I'm seeing penguins everywhere. This is really odd when you think of it, seeing as the nearest non-zoo-dwelling penguins live many thousands of miles South of here. I mean, Colorado is just not penguin country. So why all the penguin art and knick-knacks?
Is it globalization, or a resurgence of affection for birds, black and white, or Antarctica? Not only that, it's also Christmas. At the mall near my mom's house a whole flock of these flightless fowl now attend Santa, replacing the elves and perhaps the reindeer as well.
How did penguins get associated with Christmas? Has our notion of geography gotten so off-kilter that we don't realize the South Pole and North Pole are kind of far apart?
No sense getting too snippy about 'new traditions,' though: The old(er) ones are no less bizarre. Many, many strange things have become associated with this holiday. It seems that everyone wants to cosy up to Christmas.
What does the birth of Christ in a small town in the Middle East have to do with the bleak midwinter (here in the N. hemisphere anyway), evergreen trees, lights and tinsel, snowmen, large red socks hung by the chimney with care, or a fourth-century Byzantine bishop? And why should that particular bishop be said to still be living, perpetually wearing a red suit, and hanging out in the Arctic where he tracks childhood morality, makes toys, and and circumnavigates the globe (in a night) each December? It is pretty ludicrous, I guess.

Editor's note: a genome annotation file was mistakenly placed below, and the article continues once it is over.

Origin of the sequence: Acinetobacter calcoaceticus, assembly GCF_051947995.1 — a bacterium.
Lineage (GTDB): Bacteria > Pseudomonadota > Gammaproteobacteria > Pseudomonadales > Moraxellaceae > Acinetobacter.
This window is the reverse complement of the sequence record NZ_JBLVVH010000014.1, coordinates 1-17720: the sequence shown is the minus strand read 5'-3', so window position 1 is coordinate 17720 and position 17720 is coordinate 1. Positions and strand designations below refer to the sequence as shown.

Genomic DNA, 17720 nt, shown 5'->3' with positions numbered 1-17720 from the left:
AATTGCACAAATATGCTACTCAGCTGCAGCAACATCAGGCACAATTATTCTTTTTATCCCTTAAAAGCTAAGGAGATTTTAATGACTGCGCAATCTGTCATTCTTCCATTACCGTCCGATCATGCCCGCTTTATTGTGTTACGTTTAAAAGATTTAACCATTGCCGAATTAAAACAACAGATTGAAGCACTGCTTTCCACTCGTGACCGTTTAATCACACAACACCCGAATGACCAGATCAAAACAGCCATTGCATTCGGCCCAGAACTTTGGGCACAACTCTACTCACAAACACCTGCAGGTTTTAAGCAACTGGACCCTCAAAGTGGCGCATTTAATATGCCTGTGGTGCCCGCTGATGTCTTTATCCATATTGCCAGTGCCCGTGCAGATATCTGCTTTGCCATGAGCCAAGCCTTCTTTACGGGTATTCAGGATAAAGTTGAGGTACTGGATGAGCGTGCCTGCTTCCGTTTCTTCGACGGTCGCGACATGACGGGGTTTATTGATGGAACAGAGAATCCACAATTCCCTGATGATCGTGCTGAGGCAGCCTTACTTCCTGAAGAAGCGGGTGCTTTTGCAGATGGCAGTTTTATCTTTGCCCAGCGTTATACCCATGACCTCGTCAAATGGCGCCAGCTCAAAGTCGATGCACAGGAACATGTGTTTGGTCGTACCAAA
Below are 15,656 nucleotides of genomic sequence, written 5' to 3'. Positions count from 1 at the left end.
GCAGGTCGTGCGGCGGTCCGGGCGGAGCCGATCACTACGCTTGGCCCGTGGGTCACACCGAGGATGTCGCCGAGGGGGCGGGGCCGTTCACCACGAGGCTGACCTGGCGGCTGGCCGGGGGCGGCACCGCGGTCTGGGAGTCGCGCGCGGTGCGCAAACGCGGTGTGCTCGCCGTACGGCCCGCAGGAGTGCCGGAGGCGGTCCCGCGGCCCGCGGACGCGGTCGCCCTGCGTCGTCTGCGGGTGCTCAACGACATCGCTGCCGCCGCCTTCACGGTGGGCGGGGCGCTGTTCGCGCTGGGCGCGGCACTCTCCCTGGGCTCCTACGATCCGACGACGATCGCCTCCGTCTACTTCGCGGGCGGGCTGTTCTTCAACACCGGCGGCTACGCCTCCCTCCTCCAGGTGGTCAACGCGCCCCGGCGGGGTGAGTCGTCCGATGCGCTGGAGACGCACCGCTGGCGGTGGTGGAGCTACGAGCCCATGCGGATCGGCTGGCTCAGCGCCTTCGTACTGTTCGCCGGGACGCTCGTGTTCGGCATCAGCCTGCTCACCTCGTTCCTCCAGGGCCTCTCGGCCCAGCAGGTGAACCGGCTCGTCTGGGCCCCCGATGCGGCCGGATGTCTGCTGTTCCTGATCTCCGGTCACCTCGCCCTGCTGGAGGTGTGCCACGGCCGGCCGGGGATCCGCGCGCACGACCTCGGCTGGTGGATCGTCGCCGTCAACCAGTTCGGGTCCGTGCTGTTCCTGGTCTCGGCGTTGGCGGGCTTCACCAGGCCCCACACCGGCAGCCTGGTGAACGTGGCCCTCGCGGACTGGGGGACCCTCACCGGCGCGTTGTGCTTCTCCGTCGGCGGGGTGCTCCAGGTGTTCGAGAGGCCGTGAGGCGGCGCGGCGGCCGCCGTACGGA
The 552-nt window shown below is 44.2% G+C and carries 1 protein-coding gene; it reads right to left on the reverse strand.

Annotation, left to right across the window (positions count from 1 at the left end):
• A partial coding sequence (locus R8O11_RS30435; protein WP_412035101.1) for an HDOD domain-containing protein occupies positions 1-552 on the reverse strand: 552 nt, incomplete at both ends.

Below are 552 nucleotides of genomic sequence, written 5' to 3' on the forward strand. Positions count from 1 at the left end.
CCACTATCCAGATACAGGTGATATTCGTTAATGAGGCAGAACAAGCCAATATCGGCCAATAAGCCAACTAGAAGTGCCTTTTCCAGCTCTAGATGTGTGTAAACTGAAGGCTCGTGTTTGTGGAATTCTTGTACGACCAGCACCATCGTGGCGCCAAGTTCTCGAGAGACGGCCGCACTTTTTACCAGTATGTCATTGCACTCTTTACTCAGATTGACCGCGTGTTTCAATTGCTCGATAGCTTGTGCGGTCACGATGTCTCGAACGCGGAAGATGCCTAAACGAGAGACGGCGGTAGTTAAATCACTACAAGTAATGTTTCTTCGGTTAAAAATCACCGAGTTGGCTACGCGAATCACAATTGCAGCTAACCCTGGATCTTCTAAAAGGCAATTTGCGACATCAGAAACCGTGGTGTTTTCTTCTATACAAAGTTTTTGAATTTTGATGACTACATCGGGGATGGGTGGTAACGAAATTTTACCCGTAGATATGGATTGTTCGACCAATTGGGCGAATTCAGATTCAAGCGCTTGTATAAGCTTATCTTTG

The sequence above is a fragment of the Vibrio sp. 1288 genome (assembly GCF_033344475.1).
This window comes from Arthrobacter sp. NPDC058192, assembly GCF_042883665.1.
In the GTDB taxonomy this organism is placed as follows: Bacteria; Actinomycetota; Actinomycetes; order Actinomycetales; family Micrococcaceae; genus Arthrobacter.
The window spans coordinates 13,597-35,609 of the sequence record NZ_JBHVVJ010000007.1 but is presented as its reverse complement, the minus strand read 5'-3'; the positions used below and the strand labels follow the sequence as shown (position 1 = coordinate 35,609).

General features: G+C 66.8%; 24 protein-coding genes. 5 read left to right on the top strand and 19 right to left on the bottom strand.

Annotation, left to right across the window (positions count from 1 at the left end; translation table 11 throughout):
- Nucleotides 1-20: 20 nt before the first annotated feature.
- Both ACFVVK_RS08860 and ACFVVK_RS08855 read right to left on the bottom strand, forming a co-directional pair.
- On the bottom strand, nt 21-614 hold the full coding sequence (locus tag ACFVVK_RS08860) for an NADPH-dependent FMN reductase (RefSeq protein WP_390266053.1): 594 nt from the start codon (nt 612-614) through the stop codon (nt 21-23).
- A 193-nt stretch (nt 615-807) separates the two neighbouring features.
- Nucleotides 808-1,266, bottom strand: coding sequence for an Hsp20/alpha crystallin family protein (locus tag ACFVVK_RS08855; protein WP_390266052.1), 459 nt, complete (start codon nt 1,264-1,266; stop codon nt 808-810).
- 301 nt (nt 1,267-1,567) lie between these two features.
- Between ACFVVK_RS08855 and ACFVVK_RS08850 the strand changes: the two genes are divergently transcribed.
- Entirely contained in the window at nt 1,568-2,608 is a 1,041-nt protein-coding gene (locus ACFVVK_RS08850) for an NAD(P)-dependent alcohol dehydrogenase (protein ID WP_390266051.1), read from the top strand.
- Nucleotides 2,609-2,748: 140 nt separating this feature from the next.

So maybe the penguins are not so strange after all. If they hang around I'll probably get used to them after a while. But I'm not an 'early adopter.' I still look on Rudolph with suspicion, considering him an unwelcome interloper crowding in on Dasher, Dancer, Prancer, and Vixen. But somebody invented them, too, and apparently the canon is not closed.
Well, if I were a penguin I might rather hang out at the mall with the guy in the red suit. After all, Antarctica isn't what it used to be what with global warming and all. And if that turns out to be a fad and it's really global overpopulation we need to worry about (the latter fear only relatively recently replaced by the former one) then the penguins might as well get used to people. Before you know it someone's going to put up a mall at the Pole of Inaccessibility. I guess it's kind of encouraging that the penguins have someplace to go: the schoolchildren of America love them.